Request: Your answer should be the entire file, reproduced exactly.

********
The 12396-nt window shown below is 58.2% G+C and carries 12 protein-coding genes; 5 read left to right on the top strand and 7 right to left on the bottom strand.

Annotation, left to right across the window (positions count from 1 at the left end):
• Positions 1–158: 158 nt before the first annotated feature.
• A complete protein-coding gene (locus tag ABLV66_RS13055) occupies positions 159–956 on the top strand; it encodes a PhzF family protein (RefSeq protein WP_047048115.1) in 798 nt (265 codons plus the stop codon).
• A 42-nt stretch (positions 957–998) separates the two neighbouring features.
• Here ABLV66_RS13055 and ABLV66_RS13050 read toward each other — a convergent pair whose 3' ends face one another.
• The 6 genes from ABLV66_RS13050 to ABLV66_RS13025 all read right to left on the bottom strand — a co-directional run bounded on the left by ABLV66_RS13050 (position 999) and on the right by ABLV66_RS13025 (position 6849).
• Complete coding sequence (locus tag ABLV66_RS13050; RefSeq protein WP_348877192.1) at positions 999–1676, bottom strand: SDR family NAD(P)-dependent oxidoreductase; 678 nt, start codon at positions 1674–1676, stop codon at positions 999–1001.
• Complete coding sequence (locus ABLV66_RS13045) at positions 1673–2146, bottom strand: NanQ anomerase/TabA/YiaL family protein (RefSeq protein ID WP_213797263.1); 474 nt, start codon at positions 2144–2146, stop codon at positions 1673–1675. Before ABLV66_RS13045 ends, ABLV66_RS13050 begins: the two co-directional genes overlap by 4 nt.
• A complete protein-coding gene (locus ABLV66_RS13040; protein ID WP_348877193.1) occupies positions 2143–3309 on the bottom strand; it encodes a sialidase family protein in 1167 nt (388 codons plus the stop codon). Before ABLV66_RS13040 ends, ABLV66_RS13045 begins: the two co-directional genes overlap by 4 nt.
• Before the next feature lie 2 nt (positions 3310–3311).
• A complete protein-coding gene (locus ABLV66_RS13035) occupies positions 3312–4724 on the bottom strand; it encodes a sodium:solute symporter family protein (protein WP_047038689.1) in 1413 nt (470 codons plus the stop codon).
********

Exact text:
The 12396-nt window shown below is 58.2% G+C and carries 12 protein-coding genes; 5 read left to right on the top strand and 7 right to left on the bottom strand.

Annotation, left to right across the window (positions count from 1 at the left end):
• Positions 1–158: 158 nt before the first annotated feature.
• A complete protein-coding gene (locus tag ABLV66_RS13055) occupies positions 159–956 on the top strand; it encodes a PhzF family protein (RefSeq protein WP_047048115.1) in 798 nt (265 codons plus the stop codon).
• A 42-nt stretch (positions 957–998) separates the two neighbouring features.
• Here ABLV66_RS13055 and ABLV66_RS13050 read toward each other — a convergent pair whose 3' ends face one another.
• The 6 genes from ABLV66_RS13050 to ABLV66_RS13025 all read right to left on the bottom strand — a co-directional run bounded on the left by ABLV66_RS13050 (position 999) and on the right by ABLV66_RS13025 (position 6849).
• Complete coding sequence (locus tag ABLV66_RS13050; RefSeq protein WP_348877192.1) at positions 999–1676, bottom strand: SDR family NAD(P)-dependent oxidoreductase; 678 nt, start codon at positions 1674–1676, stop codon at positions 999–1001.
• Complete coding sequence (locus ABLV66_RS13045) at positions 1673–2146, bottom strand: NanQ anomerase/TabA/YiaL family protein (RefSeq protein ID WP_213797263.1); 474 nt, start codon at positions 2144–2146, stop codon at positions 1673–1675. Before ABLV66_RS13045 ends, ABLV66_RS13050 begins: the two co-directional genes overlap by 4 nt.
• A complete protein-coding gene (locus ABLV66_RS13040; protein ID WP_348877193.1) occupies positions 2143–3309 on the bottom strand; it encodes a sialidase family protein in 1167 nt (388 codons plus the stop codon). Before ABLV66_RS13040 ends, ABLV66_RS13045 begins: the two co-directional genes overlap by 4 nt.
• Before the next feature lie 2 nt (positions 3310–3311).
• A complete protein-coding gene (locus ABLV66_RS13035) occupies positions 3312–4724 on the bottom strand; it encodes a sodium:solute symporter family protein (protein WP_047038689.1) in 1413 nt (470 codons plus the stop codon).